As with the first instalment of this little series, each of the books I write about will, of course, have a corresponding star rating, and will be reviewed in the order in which I read them.
21. A Woman’s Place by Ruth Adam ***
Plot: The social history of women between 1910 and 1975 is presented here, through such lenses as education and sex.
Thoughts: I would have found this far more compelling if I had little knowledge of the topic; consequently, I do not feel as though I learnt much at all.
22. Hitler’s Savage Canary by David Lampe ****
Plot: Charts the Danish Resistance Movement during the Second World War through a series of true stories.
Thoughts: A compelling read, filled with a wealth of fascinating formation in a strong narrative voice.
23. Lighthousekeeping by Jeanette Winterson *****
Plot: A young orphaned girl is taken to live in a lighthouse with rather a mysterious man, whom she grows to love.
Thoughts: Beautiful, striking and stunning, I knew that I would love this almost from the first page.
24. The Last King of Scotland by Giles Foden ***
Plot: A Scottish doctor practicing in Uganda is made the personal physician of tyrant Idi Amin.
Thoughts: I don’t usually say this, but the film is better…
25. Murder Underground by Mavis Doriel Hay ****
Plot: A woman is found, strangled with a dog lead, on the steps of Belsize Park Station in London, and it is largely up to those in the boarding house in which she lives to find out what happened.
Thoughts: Whilst this novel is well paced and written, it does not quite stand up to Hay’s wonderful Death on the Cherwell.
26. The French Lieutenant’s Woman by John Fowles **
Plot: A Victorian man falls in love with a shamed woman; usual plot hooks ensue.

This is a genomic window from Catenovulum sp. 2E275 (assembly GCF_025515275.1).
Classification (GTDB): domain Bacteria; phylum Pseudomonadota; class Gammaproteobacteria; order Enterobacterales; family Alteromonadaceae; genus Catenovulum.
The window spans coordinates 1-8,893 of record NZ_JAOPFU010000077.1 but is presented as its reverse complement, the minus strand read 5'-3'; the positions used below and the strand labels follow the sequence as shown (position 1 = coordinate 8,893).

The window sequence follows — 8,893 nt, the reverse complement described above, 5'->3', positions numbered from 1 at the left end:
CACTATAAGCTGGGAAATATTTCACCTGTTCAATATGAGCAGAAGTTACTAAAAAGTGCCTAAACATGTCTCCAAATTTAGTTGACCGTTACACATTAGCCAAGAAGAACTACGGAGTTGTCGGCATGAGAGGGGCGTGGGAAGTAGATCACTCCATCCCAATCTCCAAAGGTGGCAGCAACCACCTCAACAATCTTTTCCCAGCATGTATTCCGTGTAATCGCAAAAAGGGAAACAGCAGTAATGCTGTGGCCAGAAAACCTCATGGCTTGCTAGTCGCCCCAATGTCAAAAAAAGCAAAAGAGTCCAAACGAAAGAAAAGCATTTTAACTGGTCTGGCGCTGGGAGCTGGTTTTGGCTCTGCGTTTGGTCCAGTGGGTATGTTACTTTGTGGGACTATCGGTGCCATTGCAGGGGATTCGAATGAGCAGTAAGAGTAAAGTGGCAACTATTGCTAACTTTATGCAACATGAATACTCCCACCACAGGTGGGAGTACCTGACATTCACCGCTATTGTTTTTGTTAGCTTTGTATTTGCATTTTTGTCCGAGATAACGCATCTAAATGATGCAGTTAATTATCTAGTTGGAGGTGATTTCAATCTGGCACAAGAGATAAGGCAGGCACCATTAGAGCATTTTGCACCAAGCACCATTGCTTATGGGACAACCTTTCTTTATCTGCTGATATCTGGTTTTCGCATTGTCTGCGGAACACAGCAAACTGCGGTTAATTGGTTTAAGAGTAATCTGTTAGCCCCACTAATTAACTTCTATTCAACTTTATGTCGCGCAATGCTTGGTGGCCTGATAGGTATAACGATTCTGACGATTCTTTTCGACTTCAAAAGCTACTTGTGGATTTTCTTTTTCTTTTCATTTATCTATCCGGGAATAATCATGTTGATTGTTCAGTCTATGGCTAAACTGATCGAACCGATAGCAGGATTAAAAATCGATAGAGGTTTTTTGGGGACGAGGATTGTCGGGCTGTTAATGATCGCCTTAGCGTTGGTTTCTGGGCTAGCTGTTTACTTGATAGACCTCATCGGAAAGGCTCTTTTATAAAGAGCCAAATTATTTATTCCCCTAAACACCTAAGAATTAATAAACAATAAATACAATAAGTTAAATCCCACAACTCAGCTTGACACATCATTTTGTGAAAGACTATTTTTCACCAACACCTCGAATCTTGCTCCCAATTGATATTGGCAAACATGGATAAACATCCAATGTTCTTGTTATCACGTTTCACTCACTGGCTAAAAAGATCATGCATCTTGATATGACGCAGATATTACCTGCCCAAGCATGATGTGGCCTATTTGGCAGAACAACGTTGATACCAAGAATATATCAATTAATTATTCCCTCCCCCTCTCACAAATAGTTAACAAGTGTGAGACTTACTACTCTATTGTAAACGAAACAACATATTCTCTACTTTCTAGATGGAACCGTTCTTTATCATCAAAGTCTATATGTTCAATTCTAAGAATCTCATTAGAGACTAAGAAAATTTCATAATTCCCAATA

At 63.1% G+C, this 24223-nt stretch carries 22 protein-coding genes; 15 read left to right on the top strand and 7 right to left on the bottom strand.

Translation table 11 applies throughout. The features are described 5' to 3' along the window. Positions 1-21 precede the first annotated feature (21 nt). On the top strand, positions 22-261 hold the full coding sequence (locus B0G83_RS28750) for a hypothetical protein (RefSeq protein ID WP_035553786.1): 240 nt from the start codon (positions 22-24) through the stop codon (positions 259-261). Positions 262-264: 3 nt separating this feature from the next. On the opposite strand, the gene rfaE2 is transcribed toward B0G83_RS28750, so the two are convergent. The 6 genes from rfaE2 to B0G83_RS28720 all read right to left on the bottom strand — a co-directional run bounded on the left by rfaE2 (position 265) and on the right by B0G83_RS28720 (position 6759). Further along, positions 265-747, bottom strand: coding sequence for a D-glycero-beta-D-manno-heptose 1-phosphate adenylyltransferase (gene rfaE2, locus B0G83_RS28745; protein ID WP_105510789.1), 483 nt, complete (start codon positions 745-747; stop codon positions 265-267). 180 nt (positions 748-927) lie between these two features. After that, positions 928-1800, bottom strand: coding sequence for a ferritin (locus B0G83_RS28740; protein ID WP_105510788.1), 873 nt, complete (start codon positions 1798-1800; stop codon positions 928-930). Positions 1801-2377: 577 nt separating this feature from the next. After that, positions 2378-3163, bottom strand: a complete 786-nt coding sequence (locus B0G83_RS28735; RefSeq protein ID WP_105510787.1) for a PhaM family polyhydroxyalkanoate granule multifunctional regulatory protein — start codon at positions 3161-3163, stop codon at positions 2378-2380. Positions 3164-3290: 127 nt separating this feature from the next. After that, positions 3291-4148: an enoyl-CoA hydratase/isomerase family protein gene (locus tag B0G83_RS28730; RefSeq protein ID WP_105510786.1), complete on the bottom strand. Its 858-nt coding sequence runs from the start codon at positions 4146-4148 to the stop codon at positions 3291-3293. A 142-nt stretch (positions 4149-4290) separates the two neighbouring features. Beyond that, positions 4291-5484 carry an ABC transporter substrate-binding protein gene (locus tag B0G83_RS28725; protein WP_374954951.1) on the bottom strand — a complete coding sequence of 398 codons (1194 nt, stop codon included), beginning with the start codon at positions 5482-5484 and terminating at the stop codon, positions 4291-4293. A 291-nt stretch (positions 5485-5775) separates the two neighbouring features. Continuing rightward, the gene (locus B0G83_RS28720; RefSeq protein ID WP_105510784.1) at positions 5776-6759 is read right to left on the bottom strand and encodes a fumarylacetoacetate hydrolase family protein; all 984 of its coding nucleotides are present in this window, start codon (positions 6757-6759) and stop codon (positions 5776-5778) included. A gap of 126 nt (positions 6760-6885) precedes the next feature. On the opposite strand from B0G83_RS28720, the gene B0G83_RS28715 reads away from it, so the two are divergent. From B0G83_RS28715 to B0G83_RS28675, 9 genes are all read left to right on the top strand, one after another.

Thoughts: I honestly found this a little stale, and seem to be the only person in the world who didn’t enjoy it.
27. The Silmarillion by J.R.R. Tolkien (did not finish)
Plot: The account of the Elder Days, the first stage of Tolkien’s Middle Earth world.
Thoughts: A little too fantastical for my tastes.
28. The Gentlewomen by Laura Talbot ****
Plot: A fascinating fictional portrait of two self-confessed gentlewomen in service at the same grand house.
Thoughts: Well-worked conversation and realistic (if not likeable) characters made this green-spined Virago a joy to read.
29. London War Notes by Mollie Panter-Downes ****
Plot: A woman’s account of life on the Home Front during the Second World War, all with her beloved capital city as focus.
Thoughts: Far less personal and more political than I thought it would be, but it is all the more interesting for it.
30. The Troublesome Offspring of Cardinal Guzman by Louis de Bernieres (did not finish)
Plot: A search for sexual fulfilment for the President of a South American country, whose economy has collapsed.
Thoughts: Not at all up to the standard of Notwithstanding or Captain Corelli’s Mandolin, and it simply did not interest me enough to complete it.
Have you read any of these books? Are there any which you are intrigued enough about to pick up? What do you think about the two-line format of these reviews?
Keep your eyes peeled for the rest of the series!